Scaly oaks: Not even trees are safe from criminals


Scaly oaks: Not even trees are safe from criminals

It's a 'total free-for-all' as thieves take their often sophisticated enterprises to the forests


SA thieves have expanded their criminal outlook and taken their enterprises to new heights, literally.
No longer satisfied with breaking into homes, shoplifting, pickpocketing or stealing cars, sophisticated theft syndicates are now targeting trees.
Thousands of trees and seedlings are stolen annually from plantations, off the back of logging trucks and out of timber yards.
The country’s timber industry, according to insiders, is worth an estimated R10bn a year.
The crime has grown so rapidly that Forestry SA launched a survey this week to establish the scale of the problem.
“It has literally exploded,” said Forestry SA operations manager Francois Oberholzer.
SA has 1.2m hectares of plantations.
The syndicates, say tree theft and risk investigators, are targeting commercial and small-scale growers, with KwaZulu-Natal, Limpopo and Mpumalanga labelled as hot spots.
Transvaal Wattle Growers' Co-operative (TWK-AGRI) timber theft investigator Gert Erasmus said there was a definite increase in the crime.
“At the moment it is a total free-for-all. The thieves feed legitimate markets, predominantly linked to the housing construction industry.”
Erasmus said the syndicates stole trees through various methods.
“One way is through skimming, and involves truck drivers transporting trees to mills. The thieves steal up to three tons of trees from a truck, usually targeting multiple vehicles at a time.
“Those who transport the stolen logs usually get paid R300 per ton. If the entire load of about 30 tons is stolen they can make a lot of money.”
Thieves also raid plantations.
“They use five-man teams, who collectively can harvest up to 500 trees in a day from a single plantation. They raid multiple plantations simultaneously, stealing thousands of trees a day,” Erasmus said.
“The syndicate gets a R110 per tree. They make thousands of rands and are seldom caught because they target the centre of the plantation where they are out of sight.
“The other method of theft happens on the edge of forests where thieves, usually at night, cut down trees bordering roads. The plantation thefts are only noticed when owners conduct their inspections, usually long after the theft has happened. The biggest losses occur in plantations.”
The thieves used handsaws to minimise noise, targeting trees 3m high because they were easy to cut down.
The demand for stolen trees came from hardware stores and the housing construction industry in rural areas.
Mpumalanga timber transporter Mahlanzeni Nzimande, who deals in blue gum and wattle trees, said he lost an average of R170,000 a month through the theft of logs from his trucks.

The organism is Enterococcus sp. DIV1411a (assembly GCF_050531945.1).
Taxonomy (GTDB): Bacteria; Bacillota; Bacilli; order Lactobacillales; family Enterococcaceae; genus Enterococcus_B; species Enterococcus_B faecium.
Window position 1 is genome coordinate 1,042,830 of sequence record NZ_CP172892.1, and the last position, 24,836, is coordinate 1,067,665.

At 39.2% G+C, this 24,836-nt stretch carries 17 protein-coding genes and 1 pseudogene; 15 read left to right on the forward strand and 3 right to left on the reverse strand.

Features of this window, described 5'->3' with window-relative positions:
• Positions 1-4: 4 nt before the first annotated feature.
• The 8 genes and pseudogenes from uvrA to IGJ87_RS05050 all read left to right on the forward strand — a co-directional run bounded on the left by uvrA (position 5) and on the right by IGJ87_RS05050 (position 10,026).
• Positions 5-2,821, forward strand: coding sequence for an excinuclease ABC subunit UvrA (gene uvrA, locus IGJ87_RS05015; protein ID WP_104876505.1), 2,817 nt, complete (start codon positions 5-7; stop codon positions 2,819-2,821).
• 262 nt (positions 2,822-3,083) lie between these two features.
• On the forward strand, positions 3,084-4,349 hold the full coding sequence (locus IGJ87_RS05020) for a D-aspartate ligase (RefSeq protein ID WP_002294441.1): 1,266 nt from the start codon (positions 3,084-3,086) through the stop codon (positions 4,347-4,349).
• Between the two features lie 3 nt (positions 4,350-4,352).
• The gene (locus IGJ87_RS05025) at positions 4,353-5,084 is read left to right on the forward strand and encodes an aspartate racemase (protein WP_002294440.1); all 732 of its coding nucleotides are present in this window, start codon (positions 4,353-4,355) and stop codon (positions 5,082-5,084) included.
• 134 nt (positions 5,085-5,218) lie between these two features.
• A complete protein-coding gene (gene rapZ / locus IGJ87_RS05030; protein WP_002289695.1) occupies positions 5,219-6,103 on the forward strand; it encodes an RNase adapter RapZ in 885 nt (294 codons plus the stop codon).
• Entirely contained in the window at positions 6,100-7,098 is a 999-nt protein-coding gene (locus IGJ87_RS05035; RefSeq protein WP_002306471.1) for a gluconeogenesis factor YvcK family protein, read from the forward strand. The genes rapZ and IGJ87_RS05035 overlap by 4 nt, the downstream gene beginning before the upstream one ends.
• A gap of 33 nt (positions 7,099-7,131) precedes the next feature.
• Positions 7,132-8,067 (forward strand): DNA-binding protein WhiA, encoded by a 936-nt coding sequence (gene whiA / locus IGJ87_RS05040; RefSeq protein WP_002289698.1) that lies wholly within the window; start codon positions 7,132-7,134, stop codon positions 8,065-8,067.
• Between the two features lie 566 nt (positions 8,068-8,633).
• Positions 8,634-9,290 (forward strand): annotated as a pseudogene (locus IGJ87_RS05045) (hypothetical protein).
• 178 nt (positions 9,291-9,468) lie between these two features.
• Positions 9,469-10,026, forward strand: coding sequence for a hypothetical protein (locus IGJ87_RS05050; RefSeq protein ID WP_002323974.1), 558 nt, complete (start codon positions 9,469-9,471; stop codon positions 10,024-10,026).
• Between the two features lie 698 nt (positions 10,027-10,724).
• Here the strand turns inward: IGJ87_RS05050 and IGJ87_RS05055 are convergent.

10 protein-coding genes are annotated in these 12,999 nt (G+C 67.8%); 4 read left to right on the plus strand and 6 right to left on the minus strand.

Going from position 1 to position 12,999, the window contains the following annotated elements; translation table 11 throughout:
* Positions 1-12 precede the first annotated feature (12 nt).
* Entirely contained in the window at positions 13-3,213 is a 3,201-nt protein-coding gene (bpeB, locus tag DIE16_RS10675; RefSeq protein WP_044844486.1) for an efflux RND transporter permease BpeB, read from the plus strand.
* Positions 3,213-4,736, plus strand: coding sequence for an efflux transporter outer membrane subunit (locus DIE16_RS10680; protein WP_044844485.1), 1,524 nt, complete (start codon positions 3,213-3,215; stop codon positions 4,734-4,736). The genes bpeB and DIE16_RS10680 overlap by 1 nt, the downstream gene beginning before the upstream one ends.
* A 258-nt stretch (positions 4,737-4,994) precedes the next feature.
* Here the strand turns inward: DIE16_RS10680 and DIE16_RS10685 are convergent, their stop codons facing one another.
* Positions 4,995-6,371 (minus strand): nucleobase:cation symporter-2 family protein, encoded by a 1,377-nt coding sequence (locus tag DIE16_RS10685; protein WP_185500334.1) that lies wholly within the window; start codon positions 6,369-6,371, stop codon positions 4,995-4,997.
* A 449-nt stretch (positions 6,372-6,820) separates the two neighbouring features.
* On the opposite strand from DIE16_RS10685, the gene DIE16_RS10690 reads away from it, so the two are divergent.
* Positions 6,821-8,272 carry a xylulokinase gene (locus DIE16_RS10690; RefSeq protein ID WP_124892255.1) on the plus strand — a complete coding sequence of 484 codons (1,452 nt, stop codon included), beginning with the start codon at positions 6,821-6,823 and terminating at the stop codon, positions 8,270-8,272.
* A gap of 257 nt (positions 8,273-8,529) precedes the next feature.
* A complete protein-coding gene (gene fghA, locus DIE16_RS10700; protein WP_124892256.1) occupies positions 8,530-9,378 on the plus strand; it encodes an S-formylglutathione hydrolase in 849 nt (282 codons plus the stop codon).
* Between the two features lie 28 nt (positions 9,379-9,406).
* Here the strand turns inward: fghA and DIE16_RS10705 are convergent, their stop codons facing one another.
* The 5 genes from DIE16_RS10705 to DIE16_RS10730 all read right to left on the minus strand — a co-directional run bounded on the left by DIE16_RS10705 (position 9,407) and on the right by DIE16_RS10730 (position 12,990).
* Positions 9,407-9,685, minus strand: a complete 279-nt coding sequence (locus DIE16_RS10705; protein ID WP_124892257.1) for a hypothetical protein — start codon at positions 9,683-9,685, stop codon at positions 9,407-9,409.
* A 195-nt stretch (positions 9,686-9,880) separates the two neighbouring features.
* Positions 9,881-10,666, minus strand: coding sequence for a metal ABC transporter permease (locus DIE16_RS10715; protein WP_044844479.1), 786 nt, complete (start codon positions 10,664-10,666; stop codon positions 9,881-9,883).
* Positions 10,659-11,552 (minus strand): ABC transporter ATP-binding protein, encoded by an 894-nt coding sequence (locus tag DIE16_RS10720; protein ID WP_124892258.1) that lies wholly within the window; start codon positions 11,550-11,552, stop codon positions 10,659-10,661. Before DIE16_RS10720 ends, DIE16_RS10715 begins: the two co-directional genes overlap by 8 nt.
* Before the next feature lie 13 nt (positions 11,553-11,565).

He said sent he sent 15 trucks with timber to the mills in Richards Bay every week, and almost without fail each truck would have up to three tons of trees stolen from it.
“A ton of wattle is worth R1,150. If you are hit for three tons a vehicle, the financial losses are huge. In this business the profit margin is thin, so any theft cripples you.”
Through the TWK-AGRI co-operative, which had installed cameras on known hot spot routes, they had caught several of his drivers helping syndicates steal trees from his trucks.
“The cameras have helped, as well as compelling drivers to stop at weighbridges en route to the mills and at the mills.”
Ferdie Brauckmann, TWK-AGRI timber executive manager, said fighting the crime was a constant battle, which involved turning to technology.
“The technology includes geo-locating trees and timber under transport. This helps us detect exactly where the trees come from, where vehicles stop and if there are any diversions.
“The sophisticated syndicates are those who raid plantations, which cover 1.2 million hectares. To protect their plantations, owners are fencing them in, which is a costly exercise.”
“Reports we receive show plantations are being hollowed out from the inside. This crime is difficult to police because of the plantations’ size and their rural location,” Oberholzer said.
Standing trees were targeted over harvested logs, “because once it’s in the sale chain it is usually carefully monitored”.
Thieves also targeted freshly planted seedlings, which are seen as prime trees.
“These syndicates are sophisticated and have members throughout the timber chain, including those who supplied documentation required to sell timber to mills.
“You cannot just arrive at a mill and sell 36 tons of timber. You need the documents, which the syndicates forge.”
Sappi spokesperson Zelda Schwalbach said the company had noted an increase in timber and seedling theft, which was largely syndicate driven.
The company was exploring different technologies to combat the theft and had placed its security on high alert and increased monitoring at its depots, plantations and properties.
Mondi failed to respond to questions.

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